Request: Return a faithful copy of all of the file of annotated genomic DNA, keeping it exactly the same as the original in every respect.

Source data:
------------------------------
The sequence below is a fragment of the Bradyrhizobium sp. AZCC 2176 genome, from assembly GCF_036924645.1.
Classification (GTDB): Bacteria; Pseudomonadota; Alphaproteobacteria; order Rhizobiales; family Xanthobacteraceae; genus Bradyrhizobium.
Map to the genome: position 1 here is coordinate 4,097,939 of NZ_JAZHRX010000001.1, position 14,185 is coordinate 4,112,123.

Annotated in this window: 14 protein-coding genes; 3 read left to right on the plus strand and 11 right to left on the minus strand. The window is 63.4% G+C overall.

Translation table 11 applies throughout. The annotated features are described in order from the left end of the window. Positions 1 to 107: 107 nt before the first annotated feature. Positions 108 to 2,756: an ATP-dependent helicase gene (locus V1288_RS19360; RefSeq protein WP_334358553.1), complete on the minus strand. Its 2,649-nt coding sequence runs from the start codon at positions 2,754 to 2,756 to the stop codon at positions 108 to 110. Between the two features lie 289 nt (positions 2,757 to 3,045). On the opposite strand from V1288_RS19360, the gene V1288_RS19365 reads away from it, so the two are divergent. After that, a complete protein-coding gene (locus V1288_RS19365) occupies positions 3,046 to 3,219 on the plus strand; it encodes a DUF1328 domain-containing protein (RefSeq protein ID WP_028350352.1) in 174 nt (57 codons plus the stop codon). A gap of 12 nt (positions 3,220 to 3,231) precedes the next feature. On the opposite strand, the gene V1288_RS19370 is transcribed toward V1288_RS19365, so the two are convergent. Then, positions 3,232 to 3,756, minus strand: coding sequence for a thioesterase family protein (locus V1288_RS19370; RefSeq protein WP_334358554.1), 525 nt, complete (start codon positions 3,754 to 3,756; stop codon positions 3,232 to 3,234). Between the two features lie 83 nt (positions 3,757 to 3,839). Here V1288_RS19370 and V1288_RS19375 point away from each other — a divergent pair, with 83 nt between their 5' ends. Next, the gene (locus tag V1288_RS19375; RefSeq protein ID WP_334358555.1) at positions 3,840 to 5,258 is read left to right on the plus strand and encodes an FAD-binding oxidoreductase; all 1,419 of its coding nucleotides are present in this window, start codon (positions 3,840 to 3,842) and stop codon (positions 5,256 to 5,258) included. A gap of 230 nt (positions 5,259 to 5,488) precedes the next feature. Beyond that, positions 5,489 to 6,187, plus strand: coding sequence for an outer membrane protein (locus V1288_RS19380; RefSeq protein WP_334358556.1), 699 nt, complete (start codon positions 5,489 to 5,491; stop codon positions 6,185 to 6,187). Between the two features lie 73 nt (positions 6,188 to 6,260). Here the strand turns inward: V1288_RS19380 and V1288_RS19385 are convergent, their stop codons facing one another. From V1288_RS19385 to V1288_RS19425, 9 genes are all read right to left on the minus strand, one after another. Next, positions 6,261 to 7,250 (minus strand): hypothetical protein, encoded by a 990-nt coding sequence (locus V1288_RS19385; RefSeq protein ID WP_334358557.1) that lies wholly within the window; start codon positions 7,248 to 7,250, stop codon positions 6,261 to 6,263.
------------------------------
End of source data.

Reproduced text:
The sequence below is a fragment of the Bradyrhizobium sp. AZCC 2176 genome, from assembly GCF_036924645.1.
Classification (GTDB): Bacteria; Pseudomonadota; Alphaproteobacteria; order Rhizobiales; family Xanthobacteraceae; genus Bradyrhizobium.
Map to the genome: position 1 here is coordinate 4,097,939 of NZ_JAZHRX010000001.1, position 14,185 is coordinate 4,112,123.

Annotated in this window: 14 protein-coding genes; 3 read left to right on the plus strand and 11 right to left on the minus strand. The window is 63.4% G+C overall.

Translation table 11 applies throughout. The annotated features are described in order from the left end of the window. Positions 1 to 107: 107 nt before the first annotated feature. Positions 108 to 2,756: an ATP-dependent helicase gene (locus V1288_RS19360; RefSeq protein WP_334358553.1), complete on the minus strand. Its 2,649-nt coding sequence runs from the start codon at positions 2,754 to 2,756 to the stop codon at positions 108 to 110. Between the two features lie 289 nt (positions 2,757 to 3,045). On the opposite strand from V1288_RS19360, the gene V1288_RS19365 reads away from it, so the two are divergent. After that, a complete protein-coding gene (locus V1288_RS19365) occupies positions 3,046 to 3,219 on the plus strand; it encodes a DUF1328 domain-containing protein (RefSeq protein ID WP_028350352.1) in 174 nt (57 codons plus the stop codon). A gap of 12 nt (positions 3,220 to 3,231) precedes the next feature. On the opposite strand, the gene V1288_RS19370 is transcribed toward V1288_RS19365, so the two are convergent. Then, positions 3,232 to 3,756, minus strand: coding sequence for a thioesterase family protein (locus V1288_RS19370; RefSeq protein WP_334358554.1), 525 nt, complete (start codon positions 3,754 to 3,756; stop codon positions 3,232 to 3,234). Between the two features lie 83 nt (positions 3,757 to 3,839). Here V1288_RS19370 and V1288_RS19375 point away from each other — a divergent pair, with 83 nt between their 5' ends. Next, the gene (locus tag V1288_RS19375; RefSeq protein ID WP_334358555.1) at positions 3,840 to 5,258 is read left to right on the plus strand and encodes an FAD-binding oxidoreductase; all 1,419 of its coding nucleotides are present in this window, start codon (positions 3,840 to 3,842) and stop codon (positions 5,256 to 5,258) included. A gap of 230 nt (positions 5,259 to 5,488) precedes the next feature. Beyond that, positions 5,489 to 6,187, plus strand: coding sequence for an outer membrane protein (locus V1288_RS19380; RefSeq protein WP_334358556.1), 699 nt, complete (start codon positions 5,489 to 5,491; stop codon positions 6,185 to 6,187). Between the two features lie 73 nt (positions 6,188 to 6,260). Here the strand turns inward: V1288_RS19380 and V1288_RS19385 are convergent, their stop codons facing one another. From V1288_RS19385 to V1288_RS19425, 9 genes are all read right to left on the minus strand, one after another. Next, positions 6,261 to 7,250 (minus strand): hypothetical protein, encoded by a 990-nt coding sequence (locus V1288_RS19385; RefSeq protein ID WP_334358557.1) that lies wholly within the window; start codon positions 7,248 to 7,250, stop codon positions 6,261 to 6,263.